My concern is currently with all the gearing, motors and belts at the sled and how well they are protected from the dust from the router. The previous design keep the motors high and dry so one could pretty much get away with a simple dust remover which dumped the cut material on the floor below the Maslow. This design might require a very good dust extraction system.
We already had some amazing dust collection with the prior system, so i don’t see this being much of a concern, especially once everyone has the system and starts releasing their personal mods and improvements.
My system is likely one of the worst to use as an example of a well tuned system, and I can cut and drill on it for 8 hours straight without having any dust end up on the floor or in the room.
just to add that it appears that M4 has a dust extraction port built into the sled already. which is hepful
It’s likely Bar has considered the problems which would arise should it be dusty around those belt carriers and motors/gears and that builtin dust extraction port and sled isolate the areas really well.
so is the recommennded frame size now 12’ top an 12’ 'bottom bars? that’s a much bigger floor foot print.
that looks like the frame that Bar built for the video, but (as one of the
people who did the math to advocate for the 12’ top beam) I don’t see that that
large a frame would be needed. but see the notes below.
on the orginal maslow, going from a 1’ overhang to the side to a 2’ overhang to
the side roughly doubled the amount of force that gravity provided for moving
the sled into the corner. The maslow 4 doesn’t need this)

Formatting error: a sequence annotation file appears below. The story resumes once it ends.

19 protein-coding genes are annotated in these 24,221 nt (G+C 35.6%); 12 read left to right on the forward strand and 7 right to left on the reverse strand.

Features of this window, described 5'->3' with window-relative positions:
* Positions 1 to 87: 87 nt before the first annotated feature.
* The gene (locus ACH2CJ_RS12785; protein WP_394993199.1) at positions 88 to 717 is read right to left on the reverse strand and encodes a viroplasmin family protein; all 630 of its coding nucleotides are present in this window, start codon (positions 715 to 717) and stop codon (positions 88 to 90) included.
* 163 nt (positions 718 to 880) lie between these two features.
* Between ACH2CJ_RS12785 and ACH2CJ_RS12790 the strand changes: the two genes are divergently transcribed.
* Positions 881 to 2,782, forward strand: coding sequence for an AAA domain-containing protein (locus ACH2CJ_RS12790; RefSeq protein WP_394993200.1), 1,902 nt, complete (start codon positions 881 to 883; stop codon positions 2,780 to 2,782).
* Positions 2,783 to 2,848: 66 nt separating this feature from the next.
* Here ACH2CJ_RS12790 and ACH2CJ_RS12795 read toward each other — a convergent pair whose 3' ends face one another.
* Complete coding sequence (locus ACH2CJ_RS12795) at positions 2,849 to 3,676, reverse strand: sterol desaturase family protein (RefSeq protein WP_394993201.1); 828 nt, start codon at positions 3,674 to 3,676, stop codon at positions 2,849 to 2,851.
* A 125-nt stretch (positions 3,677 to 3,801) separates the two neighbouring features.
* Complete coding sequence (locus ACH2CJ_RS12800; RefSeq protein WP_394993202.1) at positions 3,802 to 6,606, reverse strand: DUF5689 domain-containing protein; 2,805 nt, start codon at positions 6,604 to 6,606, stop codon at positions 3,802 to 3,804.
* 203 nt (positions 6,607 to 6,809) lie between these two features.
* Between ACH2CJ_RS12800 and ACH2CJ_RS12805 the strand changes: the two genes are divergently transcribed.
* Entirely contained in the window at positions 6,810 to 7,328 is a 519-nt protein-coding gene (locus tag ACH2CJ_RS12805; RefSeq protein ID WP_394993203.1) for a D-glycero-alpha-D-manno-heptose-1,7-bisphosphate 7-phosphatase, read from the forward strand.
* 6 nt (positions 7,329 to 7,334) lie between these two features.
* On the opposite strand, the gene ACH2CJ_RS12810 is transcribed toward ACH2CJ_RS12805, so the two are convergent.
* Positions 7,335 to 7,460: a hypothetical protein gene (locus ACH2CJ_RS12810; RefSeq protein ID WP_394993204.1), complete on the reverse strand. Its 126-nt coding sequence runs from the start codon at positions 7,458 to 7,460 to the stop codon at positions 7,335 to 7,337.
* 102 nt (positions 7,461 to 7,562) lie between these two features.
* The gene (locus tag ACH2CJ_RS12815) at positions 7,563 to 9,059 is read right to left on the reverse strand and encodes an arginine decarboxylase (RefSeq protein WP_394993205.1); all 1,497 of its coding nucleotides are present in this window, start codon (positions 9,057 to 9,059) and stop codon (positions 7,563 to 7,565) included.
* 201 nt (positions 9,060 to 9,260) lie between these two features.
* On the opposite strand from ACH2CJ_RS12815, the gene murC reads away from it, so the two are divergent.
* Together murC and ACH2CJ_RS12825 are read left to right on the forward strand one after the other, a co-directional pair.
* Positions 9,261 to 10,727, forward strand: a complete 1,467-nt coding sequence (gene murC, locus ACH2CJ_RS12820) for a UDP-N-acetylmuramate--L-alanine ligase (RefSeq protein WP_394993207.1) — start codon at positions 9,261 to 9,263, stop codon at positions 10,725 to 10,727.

On a related note (which may be significant), the original design had the motors
18" above the top of the workpiece. Later on, the recommendation has moved to
24-30" above, to reduce the force on the sled at the top center (where the
chains are closest to horizontal)
The new sled is significantly lighter (no bricks, smaller router, smaller
diameter for the sled and not solid), but the motors are more powerful.
So, it could be that for full speed you need the added distance from the
workpiece, but may be able to operate at lower speed/force with smaller
disatnaces, and if you do a horizontal layout instead of near vertical, you
should be able to significantly reduce the offset.
I also thought the reason for the higher top beam (beam height above work surface) was to reduce the amount of force on the motors at center top. Would this still be a factor even with the additional motors? wouldnt we also have this concern on the bottom now?
It is still a concern at the top, although with a lighter sled less force is
needed, and I believe this has more powrful motors (as well as faster ones)
It’s not a concern on the bottom as gravity is working for you instead of
But I don’t know how well the maslow 4 will handle equal length belts not being
in the center (it does to some extent, as the endpoints in the example are at
different heights, but that could be the cause of some of the rotation that Bar
mentioned). It may be that it works, but you have to offset your designs
With the original maslow, we know that if you tilted back to 20 degrees,
friction was too high to work reliably, but the new machine is able to lay flat
and work. (personally, I’m thinking in terms of a torsion box frame that folds
up against the wall, but then lays flat for work)
love the dual vacuum suction! does maslow 4 perform just as good horizontal vs 15 degree tilt?
Eagerly looking for that insider URL.